Blockchain is the new buzzword of modern technological developments. It enhances the basic services that exist in business transactions and in trade finance. At its core, blockchain relies on a decentralised, digitalised and distributed ledger model. Hence, blockchain technology is more robust in its functioning and ensures higher security. This is especially true when compared with the current centralised models which are in use.
Furthermore, blockchain technology makes all transfers in the business processes accounted for on a publicly accessible database. That is, it enables us to integrate technology into everyday transactions to improve their transparency. The technology maintains the network and is not centrally controlled by a bank, corporation, or government. In fact, the larger the network grows, the more secure and decentralised it becomes.
Blockchain technology works by creating a viable record of transactions, which acts as a single master file or database. From the originating point of a transaction, it keeps a record that cannot be tampered with. This is known as the provenance, which allows all involved stakeholders to review every step of a transaction and thus reduce the risk of fraud.
However, due to a poor understanding of blockchain technology, it is yet to gain traction in mainstream business models. Usually, blockchain is associated with bitcoin. Yet, the potential for blockchain is far more than cryptocurrency. As of today, it is gaining attention in a variety of industries including financial services, charities and nonprofits, and e-commerce.
Team Luxeveda outline a few industries where blockchain technology can create positive disruptions and innovations:
As online learning becomes more popular, there is a need for a new way of verifying students’ transcripts and educational records. Adopting a blockchain-based system could create a way for employers and other educational institutions to access secure records. It could also encourage collaboration between universities and other large institutions through the seamless transfer of relevant documents. This includes digitising placements and exams.
In supply chains within the F&B industry, there is a growing realisation that traceability is a strong use case for blockchain technology. By leveraging blockchain, companies along the food supply chain can trace each step in processing, sourcing and storing the product. All data must be collected and tokenised. Anyone with access to the data can trace the origin of their food. The data on the blockchain platform is unchangeable, tamper-proof and time-stamped. Adding this with ownership linkages in each step, this increases the transparency of the food supply chain.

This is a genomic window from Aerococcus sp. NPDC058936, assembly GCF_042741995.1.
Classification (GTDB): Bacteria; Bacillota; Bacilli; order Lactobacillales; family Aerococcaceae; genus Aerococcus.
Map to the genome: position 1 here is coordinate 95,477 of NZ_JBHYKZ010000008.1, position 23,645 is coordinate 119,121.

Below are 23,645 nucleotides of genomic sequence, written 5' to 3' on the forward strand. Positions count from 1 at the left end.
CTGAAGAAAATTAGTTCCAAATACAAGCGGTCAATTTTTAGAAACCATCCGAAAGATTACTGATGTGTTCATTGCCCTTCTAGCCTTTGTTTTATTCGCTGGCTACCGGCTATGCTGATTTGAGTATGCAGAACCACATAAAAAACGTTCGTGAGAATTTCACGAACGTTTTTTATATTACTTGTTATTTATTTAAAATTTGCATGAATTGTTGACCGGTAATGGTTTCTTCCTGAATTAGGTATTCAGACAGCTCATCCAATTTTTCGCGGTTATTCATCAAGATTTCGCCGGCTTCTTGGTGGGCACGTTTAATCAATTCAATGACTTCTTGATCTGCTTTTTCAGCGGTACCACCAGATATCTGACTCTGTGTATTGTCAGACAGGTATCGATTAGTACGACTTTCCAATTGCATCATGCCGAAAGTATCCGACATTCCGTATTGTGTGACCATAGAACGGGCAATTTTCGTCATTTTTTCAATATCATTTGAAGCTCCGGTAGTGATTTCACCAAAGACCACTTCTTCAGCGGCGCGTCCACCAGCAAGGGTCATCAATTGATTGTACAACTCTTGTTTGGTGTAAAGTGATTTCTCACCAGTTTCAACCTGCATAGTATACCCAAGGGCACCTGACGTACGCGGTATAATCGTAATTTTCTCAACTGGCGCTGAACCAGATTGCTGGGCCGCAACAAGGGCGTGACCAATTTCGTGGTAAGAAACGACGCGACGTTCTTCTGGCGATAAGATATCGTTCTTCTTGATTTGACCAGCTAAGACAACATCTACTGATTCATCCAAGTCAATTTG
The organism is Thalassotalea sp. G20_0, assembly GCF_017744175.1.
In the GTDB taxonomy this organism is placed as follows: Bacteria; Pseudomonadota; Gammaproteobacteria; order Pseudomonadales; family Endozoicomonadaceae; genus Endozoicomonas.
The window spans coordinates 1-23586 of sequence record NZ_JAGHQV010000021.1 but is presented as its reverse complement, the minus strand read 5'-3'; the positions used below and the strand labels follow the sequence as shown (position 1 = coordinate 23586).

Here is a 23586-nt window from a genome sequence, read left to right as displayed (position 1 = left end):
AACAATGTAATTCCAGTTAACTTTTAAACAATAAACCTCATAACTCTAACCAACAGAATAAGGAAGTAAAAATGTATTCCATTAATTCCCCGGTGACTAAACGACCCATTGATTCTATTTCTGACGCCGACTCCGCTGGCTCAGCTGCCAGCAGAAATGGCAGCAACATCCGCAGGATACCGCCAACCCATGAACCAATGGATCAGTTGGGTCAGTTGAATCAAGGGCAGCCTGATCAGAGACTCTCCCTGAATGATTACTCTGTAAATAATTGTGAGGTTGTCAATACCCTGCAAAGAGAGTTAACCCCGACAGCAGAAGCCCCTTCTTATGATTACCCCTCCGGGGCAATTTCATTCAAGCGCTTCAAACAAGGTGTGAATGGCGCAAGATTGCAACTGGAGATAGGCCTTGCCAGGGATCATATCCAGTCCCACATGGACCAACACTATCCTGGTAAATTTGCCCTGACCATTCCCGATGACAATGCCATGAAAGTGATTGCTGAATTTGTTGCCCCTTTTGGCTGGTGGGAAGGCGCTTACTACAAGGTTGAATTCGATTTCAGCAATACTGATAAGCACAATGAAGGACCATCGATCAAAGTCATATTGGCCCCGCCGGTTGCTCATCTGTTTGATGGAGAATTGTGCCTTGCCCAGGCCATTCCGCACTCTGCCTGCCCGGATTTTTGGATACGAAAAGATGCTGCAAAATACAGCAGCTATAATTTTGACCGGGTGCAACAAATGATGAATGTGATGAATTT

Fashion and Accessories
Closely related to food safety is the consumer need to verify ethical sourcing of their clothing and accessories. As the younger generation become the driving force of business, concerns over environmental and social responsibility are increasingly important in determining purchasing behaviour. Recording the product’s journey and creating a consumer-friendly interface enables customers to obtain a clear picture of its origins. This can become a powerful tool for companies to get rewarded for transparency and responsible sourcing practices.
Charities and Aid Organizations
While donating, people worry about whether their money will actually reach the intended recipients. Charities can create trust through smart contracts and technology additions that build credibility. Online reputation management can help donors trust that their money is going to the specified people and places. For example, the U.N.’s World Food Programme is implementing a blockchain based system. With the help of this refugees get food with an iris scan instead of relying on assets that can be stolen.
In conclusion, the scope of blockchain is wide. With a blockchain system in place, customers can let businesses know their needs and preferences. Along with with the potential that the Internet of Things offers, blockchain could become fundamental for fully automated transactions.